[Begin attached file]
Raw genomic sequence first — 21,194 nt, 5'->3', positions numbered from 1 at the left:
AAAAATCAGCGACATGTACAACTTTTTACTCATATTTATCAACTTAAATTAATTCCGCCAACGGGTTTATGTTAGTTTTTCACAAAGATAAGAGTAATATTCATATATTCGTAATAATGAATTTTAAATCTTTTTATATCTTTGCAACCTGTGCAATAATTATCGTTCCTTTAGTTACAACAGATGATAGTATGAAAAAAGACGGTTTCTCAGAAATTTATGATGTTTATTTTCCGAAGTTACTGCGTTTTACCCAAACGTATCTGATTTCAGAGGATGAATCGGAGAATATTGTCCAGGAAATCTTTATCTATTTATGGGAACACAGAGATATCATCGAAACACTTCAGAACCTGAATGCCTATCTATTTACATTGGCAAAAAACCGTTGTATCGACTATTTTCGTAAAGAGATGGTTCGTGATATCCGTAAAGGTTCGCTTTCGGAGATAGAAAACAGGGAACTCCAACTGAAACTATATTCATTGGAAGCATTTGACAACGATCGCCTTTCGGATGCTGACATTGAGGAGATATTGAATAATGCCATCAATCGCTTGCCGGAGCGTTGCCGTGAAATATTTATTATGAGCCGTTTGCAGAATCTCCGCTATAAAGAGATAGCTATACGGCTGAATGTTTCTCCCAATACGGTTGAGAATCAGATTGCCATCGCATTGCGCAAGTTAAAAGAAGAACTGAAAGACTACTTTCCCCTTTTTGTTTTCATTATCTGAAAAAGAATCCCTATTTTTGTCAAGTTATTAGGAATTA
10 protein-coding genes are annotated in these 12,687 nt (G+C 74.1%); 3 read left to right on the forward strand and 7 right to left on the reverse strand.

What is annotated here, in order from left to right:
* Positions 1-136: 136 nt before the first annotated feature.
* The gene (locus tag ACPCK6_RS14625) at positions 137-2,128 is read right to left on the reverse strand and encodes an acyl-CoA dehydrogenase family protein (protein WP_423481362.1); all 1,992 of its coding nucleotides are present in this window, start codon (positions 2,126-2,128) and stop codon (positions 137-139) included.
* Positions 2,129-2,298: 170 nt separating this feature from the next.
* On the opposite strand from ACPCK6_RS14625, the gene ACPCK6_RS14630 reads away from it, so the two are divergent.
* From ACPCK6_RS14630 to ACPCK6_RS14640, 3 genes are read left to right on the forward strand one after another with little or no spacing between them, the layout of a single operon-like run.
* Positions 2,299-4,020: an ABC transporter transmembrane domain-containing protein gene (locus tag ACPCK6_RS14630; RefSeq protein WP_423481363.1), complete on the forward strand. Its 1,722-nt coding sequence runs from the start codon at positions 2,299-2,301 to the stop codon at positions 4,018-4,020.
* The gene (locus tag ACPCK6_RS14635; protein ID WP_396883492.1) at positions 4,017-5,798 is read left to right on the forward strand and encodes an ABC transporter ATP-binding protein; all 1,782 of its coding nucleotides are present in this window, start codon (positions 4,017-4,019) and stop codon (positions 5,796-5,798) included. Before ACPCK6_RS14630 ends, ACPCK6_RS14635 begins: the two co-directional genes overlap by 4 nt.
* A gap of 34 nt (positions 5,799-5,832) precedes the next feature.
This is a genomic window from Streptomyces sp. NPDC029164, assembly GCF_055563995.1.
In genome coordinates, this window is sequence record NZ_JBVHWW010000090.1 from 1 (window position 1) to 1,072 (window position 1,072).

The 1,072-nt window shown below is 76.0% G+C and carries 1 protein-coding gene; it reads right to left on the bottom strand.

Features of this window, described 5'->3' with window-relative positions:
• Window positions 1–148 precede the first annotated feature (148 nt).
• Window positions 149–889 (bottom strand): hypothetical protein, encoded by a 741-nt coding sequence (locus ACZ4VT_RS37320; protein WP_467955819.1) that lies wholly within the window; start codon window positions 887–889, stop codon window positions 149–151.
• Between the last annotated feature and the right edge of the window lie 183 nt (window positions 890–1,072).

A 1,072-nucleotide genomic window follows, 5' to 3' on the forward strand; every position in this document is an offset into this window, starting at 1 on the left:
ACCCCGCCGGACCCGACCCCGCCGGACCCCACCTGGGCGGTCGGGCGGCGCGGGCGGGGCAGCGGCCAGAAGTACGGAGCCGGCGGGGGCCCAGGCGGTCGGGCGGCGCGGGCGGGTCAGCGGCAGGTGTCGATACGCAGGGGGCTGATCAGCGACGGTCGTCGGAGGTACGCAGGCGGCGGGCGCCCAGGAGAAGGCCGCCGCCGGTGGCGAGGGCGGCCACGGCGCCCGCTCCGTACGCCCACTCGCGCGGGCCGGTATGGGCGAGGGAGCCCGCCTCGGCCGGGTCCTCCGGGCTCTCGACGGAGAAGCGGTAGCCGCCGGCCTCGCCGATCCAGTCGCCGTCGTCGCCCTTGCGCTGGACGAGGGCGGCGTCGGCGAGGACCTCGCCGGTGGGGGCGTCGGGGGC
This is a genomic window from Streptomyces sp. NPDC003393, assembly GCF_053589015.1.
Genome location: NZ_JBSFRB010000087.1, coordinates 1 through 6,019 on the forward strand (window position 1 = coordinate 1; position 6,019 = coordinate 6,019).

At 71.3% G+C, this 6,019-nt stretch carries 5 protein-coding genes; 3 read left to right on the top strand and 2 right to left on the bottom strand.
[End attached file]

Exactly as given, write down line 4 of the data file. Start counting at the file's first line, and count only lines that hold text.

What is annotated here, in order from left to right: